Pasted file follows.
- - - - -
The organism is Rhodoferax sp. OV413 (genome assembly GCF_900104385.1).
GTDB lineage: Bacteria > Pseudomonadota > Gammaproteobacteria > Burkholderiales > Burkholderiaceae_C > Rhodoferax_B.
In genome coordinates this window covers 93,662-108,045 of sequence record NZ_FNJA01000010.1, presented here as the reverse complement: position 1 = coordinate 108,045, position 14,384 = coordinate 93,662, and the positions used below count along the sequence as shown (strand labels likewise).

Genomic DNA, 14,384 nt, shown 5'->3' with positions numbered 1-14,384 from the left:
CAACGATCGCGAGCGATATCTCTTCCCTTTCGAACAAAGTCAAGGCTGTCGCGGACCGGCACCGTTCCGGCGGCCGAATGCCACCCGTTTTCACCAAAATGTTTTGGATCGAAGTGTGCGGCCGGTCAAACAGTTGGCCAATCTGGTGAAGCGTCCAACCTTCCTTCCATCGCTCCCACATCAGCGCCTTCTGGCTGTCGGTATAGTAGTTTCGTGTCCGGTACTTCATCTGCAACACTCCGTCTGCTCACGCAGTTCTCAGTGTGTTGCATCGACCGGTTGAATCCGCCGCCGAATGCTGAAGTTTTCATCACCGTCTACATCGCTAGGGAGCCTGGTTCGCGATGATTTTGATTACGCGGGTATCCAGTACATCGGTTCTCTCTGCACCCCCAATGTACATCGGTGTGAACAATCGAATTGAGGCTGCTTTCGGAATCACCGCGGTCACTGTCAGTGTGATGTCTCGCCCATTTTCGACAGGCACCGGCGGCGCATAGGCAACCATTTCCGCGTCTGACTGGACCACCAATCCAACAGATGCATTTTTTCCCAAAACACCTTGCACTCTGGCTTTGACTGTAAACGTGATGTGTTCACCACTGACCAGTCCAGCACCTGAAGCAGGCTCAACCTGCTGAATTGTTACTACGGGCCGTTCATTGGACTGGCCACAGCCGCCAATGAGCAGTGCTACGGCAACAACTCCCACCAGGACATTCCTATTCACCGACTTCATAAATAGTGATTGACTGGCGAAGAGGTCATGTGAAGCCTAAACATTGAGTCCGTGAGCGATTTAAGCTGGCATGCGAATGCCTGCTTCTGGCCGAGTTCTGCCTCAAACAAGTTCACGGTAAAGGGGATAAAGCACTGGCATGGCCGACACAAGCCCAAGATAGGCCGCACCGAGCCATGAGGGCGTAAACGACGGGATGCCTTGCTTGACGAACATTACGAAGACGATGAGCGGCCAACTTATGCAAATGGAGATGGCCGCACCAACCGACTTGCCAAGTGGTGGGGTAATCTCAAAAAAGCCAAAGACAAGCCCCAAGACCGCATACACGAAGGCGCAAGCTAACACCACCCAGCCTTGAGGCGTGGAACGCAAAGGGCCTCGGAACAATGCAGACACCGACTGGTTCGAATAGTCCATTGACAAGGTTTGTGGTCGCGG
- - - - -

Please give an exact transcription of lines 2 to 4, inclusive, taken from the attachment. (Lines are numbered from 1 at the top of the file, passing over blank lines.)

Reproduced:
GTDB lineage: Bacteria > Pseudomonadota > Gammaproteobacteria > Burkholderiales > Burkholderiaceae_C > Rhodoferax_B.
In genome coordinates this window covers 93,662-108,045 of sequence record NZ_FNJA01000010.1, presented here as the reverse complement: position 1 = coordinate 108,045, position 14,384 = coordinate 93,662, and the positions used below count along the sequence as shown (strand labels likewise).

Genomic DNA, 14,384 nt, shown 5'->3' with positions numbered 1-14,384 from the left: